2023 Taxes for US Expats Living in Panama
- Living as an Expat in Panama
- Panama at a Glance
- US Expat Taxes in Panama
- Who Has to File Taxes in Panama?
- Who Qualifies as a Tax Resident in Panama?
- Income Tax in Panama
- Other Tax Situations in Panama
- What Tax Forms Do US Expats in Panama Need to File?
- Do the US and Panama have a Tax Treaty?
- Does Panama Have a Totalization Agreement with the US?
- Navigating Tax Compliance for US Expats in Panama
Living as an Expat in Panama
With links to the Atlantic and Pacific oceans, Panama has a tropical climate nestled between Costa Rica and Colombia. Full of vibrant music, specialty coffee, and over 1,400 islands, Panama is home to over 20,000 US expats. If you’re an American living in Panama or considering making the jump, knowing how Panama taxes for US expats work is essential.
Taxes are complicated, but when you’re an expatriate in Panama, you’re responsible for income tax for paying taxes to both countries.
Panama at a Glance
- Primary Tax Form for Residents: Tax return form D-151
- Tax Year: Calendar year (January 1 – December 31)
- Tax Deadline: March 15th
- Currency: Panamanian balboa (PAB), US dollar (USD)
- Population: Approximately 4 million
- Number of US Expats: Estimated to be 25,000
- Capital City: Panama City
- Primary Language: Spanish
- Tax Treaty: No
- Totalization Agreement: No
US Expat Taxes in Panama
When living abroad in Panama, you must file both a Panama tax return and a US tax return. The good news is the income tax rate in Panama is easy to figure out, especially since the Panamanian Balboa is equal to the US dollar.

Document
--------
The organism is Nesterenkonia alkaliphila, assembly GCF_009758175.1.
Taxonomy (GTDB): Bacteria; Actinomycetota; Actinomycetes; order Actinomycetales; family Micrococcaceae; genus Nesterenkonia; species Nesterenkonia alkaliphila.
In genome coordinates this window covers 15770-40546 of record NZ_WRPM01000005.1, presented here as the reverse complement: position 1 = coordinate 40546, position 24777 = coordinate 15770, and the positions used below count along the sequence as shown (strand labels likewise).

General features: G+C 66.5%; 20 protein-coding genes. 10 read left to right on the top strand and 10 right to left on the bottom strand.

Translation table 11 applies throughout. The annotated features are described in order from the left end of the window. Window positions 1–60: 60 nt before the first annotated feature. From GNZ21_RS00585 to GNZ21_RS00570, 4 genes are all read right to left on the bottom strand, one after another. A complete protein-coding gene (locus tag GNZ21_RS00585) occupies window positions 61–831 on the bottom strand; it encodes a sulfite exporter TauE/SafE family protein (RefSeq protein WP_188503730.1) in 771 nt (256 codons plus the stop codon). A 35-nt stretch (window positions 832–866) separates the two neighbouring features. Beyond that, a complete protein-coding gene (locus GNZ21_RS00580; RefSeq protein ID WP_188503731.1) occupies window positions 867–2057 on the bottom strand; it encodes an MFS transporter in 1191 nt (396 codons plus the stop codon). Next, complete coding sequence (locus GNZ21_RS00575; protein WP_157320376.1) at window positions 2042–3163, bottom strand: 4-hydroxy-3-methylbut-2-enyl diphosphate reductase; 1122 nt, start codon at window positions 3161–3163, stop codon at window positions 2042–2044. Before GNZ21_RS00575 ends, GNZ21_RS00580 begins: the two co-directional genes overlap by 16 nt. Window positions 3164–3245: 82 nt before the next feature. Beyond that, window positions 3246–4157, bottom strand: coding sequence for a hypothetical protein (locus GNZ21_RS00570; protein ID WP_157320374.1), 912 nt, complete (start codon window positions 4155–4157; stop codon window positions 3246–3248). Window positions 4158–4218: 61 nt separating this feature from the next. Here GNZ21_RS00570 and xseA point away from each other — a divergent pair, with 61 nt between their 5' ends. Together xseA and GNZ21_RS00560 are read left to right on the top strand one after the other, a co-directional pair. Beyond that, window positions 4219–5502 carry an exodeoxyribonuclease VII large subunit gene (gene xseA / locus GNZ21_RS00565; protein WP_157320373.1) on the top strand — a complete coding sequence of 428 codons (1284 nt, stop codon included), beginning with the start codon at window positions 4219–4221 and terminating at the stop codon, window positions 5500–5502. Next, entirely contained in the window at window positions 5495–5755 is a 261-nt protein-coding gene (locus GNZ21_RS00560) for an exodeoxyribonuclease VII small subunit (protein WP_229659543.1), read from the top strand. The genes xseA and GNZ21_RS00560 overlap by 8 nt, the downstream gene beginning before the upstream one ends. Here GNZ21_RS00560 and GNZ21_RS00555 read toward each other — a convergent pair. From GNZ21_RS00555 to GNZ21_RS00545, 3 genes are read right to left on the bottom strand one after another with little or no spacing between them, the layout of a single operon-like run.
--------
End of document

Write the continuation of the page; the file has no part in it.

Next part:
But, since there is no tax treaty between the US and Panama, you’re on the hook to pay taxes on the same income to both countries. Fortunately, there are some US tax breaks expats can take advantage of to lower their tax bill, which we’ll walk you through later in this guide.
Here’s what you need to know about taxes for foreigners in Panama:
Who Has to File Taxes in Panama?
Both residents and non-residents are required to file taxes in Panama. But unlike other countries, residents and non-residents are only taxed on their Panama-earned income. Foreign-earned income is not taxed in Panama.
If you work for an employer that withholds taxes, you do not need to file a tax return, and your taxes will be automatically withheld. But, if you’re self-employed, have multiple jobs without income withheld, or have a more complicated tax situation, you must file a tax return.
How much you’ll pay in taxes depends on whether you’re a resident or non-resident.
Who Qualifies as a Tax Resident in Panama?
Determining your tax residency status is essential when living in Panama, as it affects your tax obligations. As a rule of thumb, you are considered a resident of Panama if you spend 183 days or more in the country in a calendar year.
However, it is worth noting that other factors, such as having a permanent home or center of vital interest in Panama, may also impact your tax residency status. You should consult with an expat tax professional service like Greenback to determine your specific tax residency status in Panama.
Income Tax in Panama
Here’s how much you’ll pay in income tax if you’re a Panama resident:
- If you earn between $0 to $11,000 annually, you will not pay income tax.